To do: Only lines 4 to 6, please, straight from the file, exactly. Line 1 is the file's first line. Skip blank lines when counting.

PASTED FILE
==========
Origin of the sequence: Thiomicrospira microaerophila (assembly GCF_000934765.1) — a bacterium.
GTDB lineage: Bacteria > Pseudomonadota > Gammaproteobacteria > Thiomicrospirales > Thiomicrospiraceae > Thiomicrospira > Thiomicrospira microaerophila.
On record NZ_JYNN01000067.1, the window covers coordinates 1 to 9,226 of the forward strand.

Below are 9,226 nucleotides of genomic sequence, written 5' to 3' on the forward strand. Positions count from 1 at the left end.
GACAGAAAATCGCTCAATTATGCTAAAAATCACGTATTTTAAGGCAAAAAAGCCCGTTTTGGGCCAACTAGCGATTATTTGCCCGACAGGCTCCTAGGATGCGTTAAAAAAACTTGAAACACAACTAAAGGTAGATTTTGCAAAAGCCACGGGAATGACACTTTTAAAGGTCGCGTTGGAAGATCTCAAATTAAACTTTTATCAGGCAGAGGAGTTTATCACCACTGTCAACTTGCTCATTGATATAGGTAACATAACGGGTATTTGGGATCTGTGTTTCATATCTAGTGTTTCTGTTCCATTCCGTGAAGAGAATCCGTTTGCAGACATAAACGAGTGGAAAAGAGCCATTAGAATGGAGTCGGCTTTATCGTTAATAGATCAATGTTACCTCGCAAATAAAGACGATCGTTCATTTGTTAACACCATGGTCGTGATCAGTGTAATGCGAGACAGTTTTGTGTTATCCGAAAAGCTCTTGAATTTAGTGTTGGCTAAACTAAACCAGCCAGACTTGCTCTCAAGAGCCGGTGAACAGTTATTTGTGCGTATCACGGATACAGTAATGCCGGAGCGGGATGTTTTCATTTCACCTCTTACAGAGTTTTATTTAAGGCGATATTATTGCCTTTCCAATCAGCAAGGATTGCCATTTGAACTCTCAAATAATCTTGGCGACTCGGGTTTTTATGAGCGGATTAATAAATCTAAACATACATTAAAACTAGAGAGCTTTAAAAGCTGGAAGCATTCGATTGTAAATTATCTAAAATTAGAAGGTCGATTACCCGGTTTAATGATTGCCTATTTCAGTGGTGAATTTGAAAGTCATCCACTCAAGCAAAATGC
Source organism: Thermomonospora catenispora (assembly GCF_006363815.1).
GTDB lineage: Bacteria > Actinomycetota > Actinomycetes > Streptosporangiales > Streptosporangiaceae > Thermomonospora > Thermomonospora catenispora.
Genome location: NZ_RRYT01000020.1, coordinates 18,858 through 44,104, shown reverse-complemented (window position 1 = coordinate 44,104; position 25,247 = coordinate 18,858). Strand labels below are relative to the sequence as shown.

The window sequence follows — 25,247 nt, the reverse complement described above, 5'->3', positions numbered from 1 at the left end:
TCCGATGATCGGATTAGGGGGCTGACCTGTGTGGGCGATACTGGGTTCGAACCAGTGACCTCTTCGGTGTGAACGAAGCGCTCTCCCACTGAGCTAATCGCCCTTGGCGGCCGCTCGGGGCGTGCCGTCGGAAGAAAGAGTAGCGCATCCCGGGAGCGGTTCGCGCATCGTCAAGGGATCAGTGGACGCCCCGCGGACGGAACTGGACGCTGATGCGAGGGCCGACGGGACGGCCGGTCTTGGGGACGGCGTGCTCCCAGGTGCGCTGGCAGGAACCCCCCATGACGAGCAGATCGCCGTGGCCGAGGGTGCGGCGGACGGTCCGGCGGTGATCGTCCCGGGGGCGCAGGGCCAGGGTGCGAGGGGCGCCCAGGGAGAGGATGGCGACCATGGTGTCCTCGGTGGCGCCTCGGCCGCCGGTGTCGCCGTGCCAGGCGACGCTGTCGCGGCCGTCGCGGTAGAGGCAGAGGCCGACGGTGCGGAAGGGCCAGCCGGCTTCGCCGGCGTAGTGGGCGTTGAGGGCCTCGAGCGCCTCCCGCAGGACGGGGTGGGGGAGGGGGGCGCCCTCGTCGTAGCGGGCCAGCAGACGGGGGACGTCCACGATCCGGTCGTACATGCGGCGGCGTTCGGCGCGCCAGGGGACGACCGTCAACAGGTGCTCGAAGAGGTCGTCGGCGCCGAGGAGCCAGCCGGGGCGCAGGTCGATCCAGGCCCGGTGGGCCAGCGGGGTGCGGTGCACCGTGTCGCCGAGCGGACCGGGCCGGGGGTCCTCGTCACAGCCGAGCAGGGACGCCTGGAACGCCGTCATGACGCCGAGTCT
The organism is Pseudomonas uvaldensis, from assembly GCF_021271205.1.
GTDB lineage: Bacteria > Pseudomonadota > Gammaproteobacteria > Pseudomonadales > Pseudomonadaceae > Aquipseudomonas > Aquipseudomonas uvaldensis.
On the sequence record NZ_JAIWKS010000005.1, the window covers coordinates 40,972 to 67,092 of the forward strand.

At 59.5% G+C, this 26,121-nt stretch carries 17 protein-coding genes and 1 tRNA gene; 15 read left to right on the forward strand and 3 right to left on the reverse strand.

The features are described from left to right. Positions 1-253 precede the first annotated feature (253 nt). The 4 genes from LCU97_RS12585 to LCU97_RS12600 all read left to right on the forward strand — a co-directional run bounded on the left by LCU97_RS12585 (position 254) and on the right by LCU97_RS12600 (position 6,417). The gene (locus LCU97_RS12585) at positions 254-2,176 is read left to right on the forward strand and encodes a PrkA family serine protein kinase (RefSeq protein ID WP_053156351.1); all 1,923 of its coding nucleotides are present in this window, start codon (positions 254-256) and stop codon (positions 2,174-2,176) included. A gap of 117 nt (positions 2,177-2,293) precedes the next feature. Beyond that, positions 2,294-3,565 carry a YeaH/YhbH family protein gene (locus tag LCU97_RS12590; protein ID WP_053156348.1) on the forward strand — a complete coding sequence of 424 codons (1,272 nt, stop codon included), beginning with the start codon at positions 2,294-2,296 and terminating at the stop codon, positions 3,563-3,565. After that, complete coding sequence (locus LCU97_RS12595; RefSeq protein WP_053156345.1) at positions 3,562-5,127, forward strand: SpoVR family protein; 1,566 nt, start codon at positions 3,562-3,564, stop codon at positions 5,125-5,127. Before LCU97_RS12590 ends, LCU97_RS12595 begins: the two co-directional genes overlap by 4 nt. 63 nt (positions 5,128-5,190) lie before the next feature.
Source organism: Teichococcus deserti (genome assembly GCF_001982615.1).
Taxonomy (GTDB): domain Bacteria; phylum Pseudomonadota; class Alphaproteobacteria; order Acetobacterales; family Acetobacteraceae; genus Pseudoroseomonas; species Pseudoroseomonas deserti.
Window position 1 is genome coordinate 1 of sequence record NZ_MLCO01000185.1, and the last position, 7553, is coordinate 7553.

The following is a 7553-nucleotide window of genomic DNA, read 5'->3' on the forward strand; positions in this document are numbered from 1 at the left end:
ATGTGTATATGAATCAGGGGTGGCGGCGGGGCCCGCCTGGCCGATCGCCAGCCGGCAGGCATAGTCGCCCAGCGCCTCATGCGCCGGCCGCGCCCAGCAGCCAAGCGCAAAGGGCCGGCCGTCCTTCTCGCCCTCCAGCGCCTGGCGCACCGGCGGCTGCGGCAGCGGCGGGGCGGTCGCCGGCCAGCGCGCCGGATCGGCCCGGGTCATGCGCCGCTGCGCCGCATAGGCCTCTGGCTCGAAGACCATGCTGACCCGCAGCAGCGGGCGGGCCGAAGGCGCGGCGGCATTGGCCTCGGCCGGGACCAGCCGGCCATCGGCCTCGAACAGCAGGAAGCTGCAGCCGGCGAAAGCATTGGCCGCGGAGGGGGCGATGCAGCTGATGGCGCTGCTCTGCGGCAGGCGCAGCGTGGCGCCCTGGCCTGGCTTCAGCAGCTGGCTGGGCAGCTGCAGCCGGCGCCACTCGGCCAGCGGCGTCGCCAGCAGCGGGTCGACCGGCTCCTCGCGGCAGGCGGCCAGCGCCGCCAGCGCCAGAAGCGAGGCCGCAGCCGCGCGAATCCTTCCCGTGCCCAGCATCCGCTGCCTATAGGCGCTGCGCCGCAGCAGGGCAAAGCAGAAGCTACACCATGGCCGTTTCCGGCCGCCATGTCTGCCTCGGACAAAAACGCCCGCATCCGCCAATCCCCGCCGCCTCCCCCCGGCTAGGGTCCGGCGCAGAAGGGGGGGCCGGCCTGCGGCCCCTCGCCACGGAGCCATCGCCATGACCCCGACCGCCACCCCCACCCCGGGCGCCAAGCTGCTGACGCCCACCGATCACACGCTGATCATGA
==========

Below are 9,226 nucleotides of genomic sequence, written 5' to 3' on the forward strand. Positions count from 1 at the left end.
GACAGAAAATCGCTCAATTATGCTAAAAATCACGTATTTTAAGGCAAAAAAGCCCGTTTTGGGCCAACTAGCGATTATTTGCCCGACAGGCTCCTAGGATGCGTTAAAAAAACTTGAAACACAACTAAAGGTAGATTTTGCAAAAGCCACGGGAATGACACTTTTAAAGGTCGCGTTGGAAGATCTCAAATTAAACTTTTATCAGGCAGAGGAGTTTATCACCACTGTCAACTTGCTCATTGATATAGGTAACATAACGGGTATTTGGGATCTGTGTTTCATATCTAGTGTTTCTGTTCCATTCCGTGAAGAGAATCCGTTTGCAGACATAAACGAGTGGAAAAGAGCCATTAGAATGGAGTCGGCTTTATCGTTAATAGATCAATGTTACCTCGCAAATAAAGACGATCGTTCATTTGTTAACACCATGGTCGTGATCAGTGTAATGCGAGACAGTTTTGTGTTATCCGAAAAGCTCTTGAATTTAGTGTTGGCTAAACTAAACCAGCCAGACTTGCTCTCAAGAGCCGGTGAACAGTTATTTGTGCGTATCACGGATACAGTAATGCCGGAGCGGGATGTTTTCATTTCACCTCTTACAGAGTTTTATTTAAGGCGATATTATTGCCTTTCCAATCAGCAAGGATTGCCATTTGAACTCTCAAATAATCTTGGCGACTCGGGTTTTTATGAGCGGATTAATAAATCTAAACATACATTAAAACTAGAGAGCTTTAAAAGCTGGAAGCATTCGATTGTAAATTATCTAAAATTAGAAGGTCGATTACCCGGTTTAATGATTGCCTATTTCAGTGGTGAATTTGAAAGTCATCCACTCAAGCAAAATGC
Source organism: Thermomonospora catenispora (assembly GCF_006363815.1).